Chopper similar to that used by RCIPS
Scotland’s official holiday was transformed into a grim day of mourning Saturday as emergency crews searched the wreckage of a riverside pub smashed by a falling police helicopter. At least eight people died and more than a dozen remained hospitalized with serious injuries.
The Clutha, a popular Glasgow pub, was filled with revelers enjoying a local ska band on Friday night, the eve of St. Andrew’s Day, named for the patron saint of Scotland and which is normally a celebration of Scottish culture and heritage.
Instead, Scotland’s leader ordered flags at government buildings to be lowered to half-staff after the tragedy.
“This is a black day for Glasgow and Scotland, but it’s also St. Andrew’s Day, and it’s a day we can take pride and courage in how we respond to adversity and tragedy,” Scottish First Minister Alex Salmond said.
Police said a rescue and recovery operation is ongoing and that it wasn’t clear what will be found once the aircraft’s wreckage is removed. The process may take days.
Helicopter similar to one used in Cayman
The police helicopter in the crash is a similar model to that used by the Royal Cayman Islands Police Service.
The 1999 Eurocopter model operated by the RCIPS is a Eurocopter EC-135 T1. The T1 has Turbomeca 2B1A1 engines, according to the RCIPS, and the T2 used in Scotland has Turbomeca 2B2 engines, “but to the layman there is little difference,” the police clarified in a statement.
“The RCIPS joins with policing services throughout the world in sending condolences to all of those involved in the police helicopter crash in Glasgow,” an RCIPS police statement issued regarding the crash read.
Local police said they were in “direct contact” with the aircraft manufacturer and would be informed on the cause of Friday’s crash.
“This type of accident is extremely rare and this particular model of helicopter has an exceptional safety record,” the RCIPS statement read.
The helicopter used by the RCIPS was purchased in 2007 for $1.8 million from Thames Valley Police in the U.K. It arrived on island about two years later.
The 1999 Eurocopter has not had reports of any major safety problems since the RCIPS began using it in the spring of 2010.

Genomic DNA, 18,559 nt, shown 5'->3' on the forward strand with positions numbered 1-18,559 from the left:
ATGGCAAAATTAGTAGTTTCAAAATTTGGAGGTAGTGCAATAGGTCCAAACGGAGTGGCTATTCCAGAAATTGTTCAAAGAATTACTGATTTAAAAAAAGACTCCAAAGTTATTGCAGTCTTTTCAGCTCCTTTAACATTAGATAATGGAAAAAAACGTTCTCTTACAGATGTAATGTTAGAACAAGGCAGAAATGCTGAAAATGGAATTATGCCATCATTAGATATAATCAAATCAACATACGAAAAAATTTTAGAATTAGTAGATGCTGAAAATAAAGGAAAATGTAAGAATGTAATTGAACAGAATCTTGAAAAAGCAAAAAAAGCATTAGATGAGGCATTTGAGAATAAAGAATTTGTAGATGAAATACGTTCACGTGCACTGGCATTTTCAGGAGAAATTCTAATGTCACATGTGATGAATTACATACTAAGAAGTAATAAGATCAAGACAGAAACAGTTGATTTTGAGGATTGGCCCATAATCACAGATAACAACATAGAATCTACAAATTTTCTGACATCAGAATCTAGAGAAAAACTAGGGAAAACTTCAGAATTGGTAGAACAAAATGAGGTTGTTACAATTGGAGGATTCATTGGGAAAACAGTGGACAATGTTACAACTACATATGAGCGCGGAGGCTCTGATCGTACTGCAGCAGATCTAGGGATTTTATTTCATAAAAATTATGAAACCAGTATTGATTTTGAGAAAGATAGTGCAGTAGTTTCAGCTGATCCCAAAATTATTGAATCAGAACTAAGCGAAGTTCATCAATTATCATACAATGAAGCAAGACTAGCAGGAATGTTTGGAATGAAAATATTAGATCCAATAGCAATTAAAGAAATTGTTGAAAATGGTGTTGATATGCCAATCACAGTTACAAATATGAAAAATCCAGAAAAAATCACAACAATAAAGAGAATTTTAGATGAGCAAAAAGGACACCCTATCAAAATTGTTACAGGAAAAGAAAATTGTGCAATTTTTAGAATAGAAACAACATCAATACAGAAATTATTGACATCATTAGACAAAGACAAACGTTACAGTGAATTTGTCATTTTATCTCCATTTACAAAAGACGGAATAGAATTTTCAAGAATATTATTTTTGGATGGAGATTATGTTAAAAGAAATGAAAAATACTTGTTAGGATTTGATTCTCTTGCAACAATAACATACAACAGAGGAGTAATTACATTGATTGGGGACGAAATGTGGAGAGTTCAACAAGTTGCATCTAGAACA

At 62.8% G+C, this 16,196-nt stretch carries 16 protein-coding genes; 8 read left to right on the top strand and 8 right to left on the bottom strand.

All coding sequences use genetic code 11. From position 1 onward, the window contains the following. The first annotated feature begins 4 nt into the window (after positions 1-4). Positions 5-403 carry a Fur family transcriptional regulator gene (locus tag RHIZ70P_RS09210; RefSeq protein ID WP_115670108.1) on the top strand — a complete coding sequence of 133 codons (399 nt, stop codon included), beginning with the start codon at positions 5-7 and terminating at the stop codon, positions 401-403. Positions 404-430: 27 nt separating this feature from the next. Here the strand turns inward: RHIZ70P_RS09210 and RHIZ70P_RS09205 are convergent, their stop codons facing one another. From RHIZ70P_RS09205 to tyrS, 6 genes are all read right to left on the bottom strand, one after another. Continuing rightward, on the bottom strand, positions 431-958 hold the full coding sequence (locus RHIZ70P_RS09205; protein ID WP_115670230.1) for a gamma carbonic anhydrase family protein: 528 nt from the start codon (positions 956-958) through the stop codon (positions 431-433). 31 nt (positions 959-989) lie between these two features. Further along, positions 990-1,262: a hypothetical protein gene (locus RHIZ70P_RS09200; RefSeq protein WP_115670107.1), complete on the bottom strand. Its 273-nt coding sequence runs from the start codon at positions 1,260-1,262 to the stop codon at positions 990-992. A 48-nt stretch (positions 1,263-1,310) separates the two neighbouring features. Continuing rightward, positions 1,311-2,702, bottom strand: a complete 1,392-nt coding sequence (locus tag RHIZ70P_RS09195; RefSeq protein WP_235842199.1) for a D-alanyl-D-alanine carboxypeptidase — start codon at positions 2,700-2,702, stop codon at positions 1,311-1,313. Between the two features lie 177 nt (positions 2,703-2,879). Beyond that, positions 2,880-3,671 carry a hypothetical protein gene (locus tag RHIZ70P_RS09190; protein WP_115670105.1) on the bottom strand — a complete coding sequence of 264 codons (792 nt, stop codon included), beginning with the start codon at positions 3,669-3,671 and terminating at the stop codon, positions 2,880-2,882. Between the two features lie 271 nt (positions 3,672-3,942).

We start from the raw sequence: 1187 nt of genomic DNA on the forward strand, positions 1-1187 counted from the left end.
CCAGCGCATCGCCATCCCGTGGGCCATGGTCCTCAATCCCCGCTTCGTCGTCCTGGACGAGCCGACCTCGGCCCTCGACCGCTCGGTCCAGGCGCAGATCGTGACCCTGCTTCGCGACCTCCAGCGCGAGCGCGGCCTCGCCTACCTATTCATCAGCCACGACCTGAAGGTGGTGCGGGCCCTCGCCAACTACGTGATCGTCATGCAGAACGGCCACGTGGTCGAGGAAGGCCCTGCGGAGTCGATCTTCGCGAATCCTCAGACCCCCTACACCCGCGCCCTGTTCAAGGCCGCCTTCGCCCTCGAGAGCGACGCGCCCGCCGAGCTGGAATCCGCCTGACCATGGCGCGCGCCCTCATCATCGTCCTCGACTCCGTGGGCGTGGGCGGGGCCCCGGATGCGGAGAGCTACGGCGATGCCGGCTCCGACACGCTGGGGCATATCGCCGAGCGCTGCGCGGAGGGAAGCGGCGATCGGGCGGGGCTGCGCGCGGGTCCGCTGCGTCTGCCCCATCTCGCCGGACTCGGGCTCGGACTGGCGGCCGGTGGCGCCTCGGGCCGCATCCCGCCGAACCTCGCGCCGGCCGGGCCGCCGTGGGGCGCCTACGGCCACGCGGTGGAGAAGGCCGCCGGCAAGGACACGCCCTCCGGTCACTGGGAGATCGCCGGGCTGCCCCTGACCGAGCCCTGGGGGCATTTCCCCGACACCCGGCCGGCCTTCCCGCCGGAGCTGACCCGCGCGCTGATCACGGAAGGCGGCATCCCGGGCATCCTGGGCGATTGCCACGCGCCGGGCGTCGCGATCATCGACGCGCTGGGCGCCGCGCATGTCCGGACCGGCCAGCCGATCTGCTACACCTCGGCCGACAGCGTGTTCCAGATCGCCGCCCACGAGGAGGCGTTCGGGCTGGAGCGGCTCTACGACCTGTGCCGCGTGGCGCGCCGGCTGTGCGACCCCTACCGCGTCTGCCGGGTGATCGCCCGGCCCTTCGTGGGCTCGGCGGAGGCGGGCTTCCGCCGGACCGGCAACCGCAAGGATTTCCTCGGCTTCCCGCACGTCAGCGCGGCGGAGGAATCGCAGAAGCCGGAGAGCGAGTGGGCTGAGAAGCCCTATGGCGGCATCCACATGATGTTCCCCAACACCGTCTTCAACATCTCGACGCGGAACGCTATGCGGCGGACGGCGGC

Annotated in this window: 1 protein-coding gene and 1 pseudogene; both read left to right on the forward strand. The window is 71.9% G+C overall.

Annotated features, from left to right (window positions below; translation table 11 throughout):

Crashed into roof of pub
Witnesses said it seemed to fall straight down into the roof of the pub. The crash Friday at around 10:30 p.m. sent dozens of patrons fleeing through a cloud of dust. Witnesses spoke of people streaming out of the building covered in blood, with gashes and other injuries.
Ambulances rushed to the scene, taking the injured to nearby hospitals.
Local resident Paul Dundas, 26, said he heard a loud bang and looked out of his window to see a plume of dust rising above the pub.
“At first I thought it was a firework,” he said.
“People were covered in blood and dust. Other people were dragging them away from the bar and trying to get them out. Everyone was in shock, but people were helping and asking strangers if they were OK. I saw a couple help each other clean up their faces.”
Chief Constable Stephen House said three of the dead were found in the helicopter, which was carrying two police officers and a civilian pilot.
They “were our colleagues,” House said, bowing his head and taking a long pause and swallow.
He said the five other fatalities were found inside the building and that 14 people remained hospitalized with serious injuries.
House wouldn’t say if more people are believed to be inside the severely damaged pub. He said the helicopter is still “dominating the whole space” in the one-story building and that police won’t know the situation until the wreckage is cleared away.
It wasn’t immediately clear what the helicopter was doing in the area prior to the crash. Police and air safety investigators say it’s too early to speculate on why the Eurocopter EC135 T2 helicopter came down on the pub’s roof, close to a helipad on the bank of the River Clyde.
The twin-engine Eurocopter is widely used by police and ambulance services.
In 2007, a Eurocopter EC135 T2 crashed in southern England. The pilot and his wife were unhurt, but the aircraft was badly damaged. Britain’s Air Accidents Investigation Branch said there had been a failure of the autotrim system which maintains the aircraft’s position. The agency recommended changes to correct the problem.